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Jan. 6 committee chair says panel will issue a 'good number' of additional subpoenas

The Hill logo The Hill 9/28/2021 Mychael Schnell
Bennie Thompson wearing a suit and tie: Rep. Bennie Thompson (D-Miss.) is seen at a hearing of the Select Committee to Investigate the January 6th Attack on US Capitol on Tuesday, July 27, 2021 © Getty Images Rep. Bennie Thompson (D-Miss.) is seen at a hearing of the Select Committee to Investigate the January 6th Attack on US Capitol on Tuesday, July 27, 2021

Rep. Bennie Thompson (D-Miss.), the chairman of the select committee investigating Jan. 6, told reporters Monday that the panel plans to send a "good number" of additional subpoenas as part of its probe of that day.

"We have every reason to believe that we will be moving forward with some additional subpoenas," Thompson said, signaling that such action could come this week.

"I think they'll have significant information that the committee could benefit from," he said.

Thompson's comments come after the Jan. 6 committee issued its first subpoenas last week, requesting that four advisers to former President Trump appear for a deposition in mid-October.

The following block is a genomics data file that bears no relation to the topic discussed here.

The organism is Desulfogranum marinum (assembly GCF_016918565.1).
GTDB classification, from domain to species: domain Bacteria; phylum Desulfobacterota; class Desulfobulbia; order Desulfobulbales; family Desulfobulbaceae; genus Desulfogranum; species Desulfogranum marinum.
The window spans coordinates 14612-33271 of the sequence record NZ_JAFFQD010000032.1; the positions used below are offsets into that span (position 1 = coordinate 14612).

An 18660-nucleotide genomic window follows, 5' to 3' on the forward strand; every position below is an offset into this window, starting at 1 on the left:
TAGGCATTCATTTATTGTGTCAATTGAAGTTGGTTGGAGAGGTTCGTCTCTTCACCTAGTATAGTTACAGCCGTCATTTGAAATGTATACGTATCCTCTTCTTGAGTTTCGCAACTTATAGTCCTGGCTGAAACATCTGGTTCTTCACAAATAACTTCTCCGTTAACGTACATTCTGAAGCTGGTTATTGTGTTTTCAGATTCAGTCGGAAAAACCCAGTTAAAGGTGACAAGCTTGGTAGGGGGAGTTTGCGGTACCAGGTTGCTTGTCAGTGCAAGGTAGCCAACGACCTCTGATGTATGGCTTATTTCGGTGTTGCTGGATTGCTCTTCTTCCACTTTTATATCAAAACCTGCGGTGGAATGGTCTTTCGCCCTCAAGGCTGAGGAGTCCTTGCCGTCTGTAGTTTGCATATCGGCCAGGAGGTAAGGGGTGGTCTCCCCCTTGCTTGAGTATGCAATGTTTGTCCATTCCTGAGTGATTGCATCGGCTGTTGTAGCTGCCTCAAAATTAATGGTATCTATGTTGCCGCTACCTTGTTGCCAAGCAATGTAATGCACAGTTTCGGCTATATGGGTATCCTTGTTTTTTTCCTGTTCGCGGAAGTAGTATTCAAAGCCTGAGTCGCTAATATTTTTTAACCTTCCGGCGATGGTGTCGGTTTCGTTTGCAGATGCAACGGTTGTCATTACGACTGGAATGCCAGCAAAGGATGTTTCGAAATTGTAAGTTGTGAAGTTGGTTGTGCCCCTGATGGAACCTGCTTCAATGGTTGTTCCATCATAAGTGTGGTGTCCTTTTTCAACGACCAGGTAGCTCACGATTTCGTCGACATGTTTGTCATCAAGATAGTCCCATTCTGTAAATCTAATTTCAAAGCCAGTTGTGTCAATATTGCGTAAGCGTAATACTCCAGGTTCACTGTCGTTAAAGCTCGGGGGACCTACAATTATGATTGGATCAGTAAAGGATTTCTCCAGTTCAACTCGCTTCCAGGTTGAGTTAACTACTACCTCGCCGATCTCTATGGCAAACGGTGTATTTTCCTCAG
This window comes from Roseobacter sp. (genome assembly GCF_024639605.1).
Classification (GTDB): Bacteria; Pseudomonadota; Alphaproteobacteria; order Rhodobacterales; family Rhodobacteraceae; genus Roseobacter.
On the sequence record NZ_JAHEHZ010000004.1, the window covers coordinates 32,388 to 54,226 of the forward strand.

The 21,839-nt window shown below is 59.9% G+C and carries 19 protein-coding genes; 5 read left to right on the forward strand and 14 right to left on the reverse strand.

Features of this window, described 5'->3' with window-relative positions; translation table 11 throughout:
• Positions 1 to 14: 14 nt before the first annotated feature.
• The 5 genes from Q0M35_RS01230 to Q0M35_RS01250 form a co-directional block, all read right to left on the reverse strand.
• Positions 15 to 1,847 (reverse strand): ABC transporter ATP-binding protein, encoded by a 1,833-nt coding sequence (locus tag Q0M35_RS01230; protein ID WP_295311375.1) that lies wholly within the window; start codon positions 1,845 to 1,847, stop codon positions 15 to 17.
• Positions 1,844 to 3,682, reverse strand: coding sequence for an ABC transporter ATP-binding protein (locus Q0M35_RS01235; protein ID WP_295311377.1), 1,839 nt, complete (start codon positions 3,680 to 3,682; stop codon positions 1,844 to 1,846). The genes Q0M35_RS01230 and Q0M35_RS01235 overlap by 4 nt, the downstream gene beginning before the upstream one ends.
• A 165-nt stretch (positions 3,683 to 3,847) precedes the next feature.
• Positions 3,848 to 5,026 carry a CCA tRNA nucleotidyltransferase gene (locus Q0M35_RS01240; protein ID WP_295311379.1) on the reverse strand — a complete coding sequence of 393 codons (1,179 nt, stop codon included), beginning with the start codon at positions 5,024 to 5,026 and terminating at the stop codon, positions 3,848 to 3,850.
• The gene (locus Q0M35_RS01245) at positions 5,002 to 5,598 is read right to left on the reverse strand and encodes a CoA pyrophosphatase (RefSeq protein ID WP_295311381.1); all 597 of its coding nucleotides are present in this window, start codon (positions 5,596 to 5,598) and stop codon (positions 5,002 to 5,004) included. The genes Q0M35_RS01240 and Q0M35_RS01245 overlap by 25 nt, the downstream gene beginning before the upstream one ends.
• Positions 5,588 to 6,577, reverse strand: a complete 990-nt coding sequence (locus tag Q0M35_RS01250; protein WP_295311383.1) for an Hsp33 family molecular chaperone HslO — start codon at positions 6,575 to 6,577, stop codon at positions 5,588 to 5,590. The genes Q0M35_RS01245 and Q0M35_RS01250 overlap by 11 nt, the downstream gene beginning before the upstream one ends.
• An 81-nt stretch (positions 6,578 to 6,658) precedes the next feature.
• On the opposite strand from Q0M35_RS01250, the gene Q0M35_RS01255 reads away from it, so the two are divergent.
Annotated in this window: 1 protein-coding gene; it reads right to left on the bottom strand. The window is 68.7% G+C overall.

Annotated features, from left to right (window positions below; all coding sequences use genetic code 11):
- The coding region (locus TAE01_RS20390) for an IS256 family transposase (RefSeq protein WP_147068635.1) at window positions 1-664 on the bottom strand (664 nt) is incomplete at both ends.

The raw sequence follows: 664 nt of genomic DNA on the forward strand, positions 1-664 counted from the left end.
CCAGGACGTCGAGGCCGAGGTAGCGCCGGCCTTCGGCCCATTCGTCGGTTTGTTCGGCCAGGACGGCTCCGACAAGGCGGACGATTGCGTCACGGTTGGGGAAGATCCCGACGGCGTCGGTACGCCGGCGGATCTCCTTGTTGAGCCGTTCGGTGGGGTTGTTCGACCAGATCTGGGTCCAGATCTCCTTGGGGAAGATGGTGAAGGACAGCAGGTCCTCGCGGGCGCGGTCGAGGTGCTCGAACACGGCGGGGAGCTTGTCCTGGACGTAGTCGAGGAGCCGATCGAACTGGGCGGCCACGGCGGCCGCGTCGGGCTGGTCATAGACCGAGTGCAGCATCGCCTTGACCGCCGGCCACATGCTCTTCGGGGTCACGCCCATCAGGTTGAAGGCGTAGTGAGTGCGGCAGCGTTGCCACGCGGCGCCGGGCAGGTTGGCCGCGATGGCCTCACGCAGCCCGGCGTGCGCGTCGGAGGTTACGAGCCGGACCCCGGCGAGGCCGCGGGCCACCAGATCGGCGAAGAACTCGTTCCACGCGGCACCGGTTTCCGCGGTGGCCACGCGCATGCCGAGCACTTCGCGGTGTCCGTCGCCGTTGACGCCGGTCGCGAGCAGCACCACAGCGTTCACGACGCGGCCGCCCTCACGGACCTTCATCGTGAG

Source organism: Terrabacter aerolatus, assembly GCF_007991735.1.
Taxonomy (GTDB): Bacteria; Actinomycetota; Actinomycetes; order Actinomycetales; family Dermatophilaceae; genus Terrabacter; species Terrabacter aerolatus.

The subpoenas were sent to Trump's former chief of staff Mark Meadows, former strategist Stephen Bannon, former deputy chief of staff for communications Dan Scavino and Kashyap Patel - former chief of staff to then-acting Defense Secretary Christopher Miller, and a former White House staffer.

Thompson told reporters that he was not aware of any responses to the committee from the first four subpoenas. They have until Oct. 7 to turn over documents that were requested.

Patel and Bannon were asked to appear before the committee on Oct. 14, and Meadows and Scavino were requested on Oct. 15.

Rep. Adam Schiff (D-Calif.) has suggested individuals who refuse to cooperate with the panel's investigation into the attack could face charges of criminal contempt. Trump has vowed to fight the subpoenas by invoking executive privilege.

The subpoenas last week marked the most aggressive move from the committee that has been tasked with investigating the January attack on the Capitol.

Before the subpoenas, the panel had sent a series of requests to government agencies asking for records from the Trump White House, and it requested a number of documents from major telecommunications and tech companies.

Thompson, in an interview with Politico published last week, said he hopes the committee can complete its work by "early spring" of 2022.

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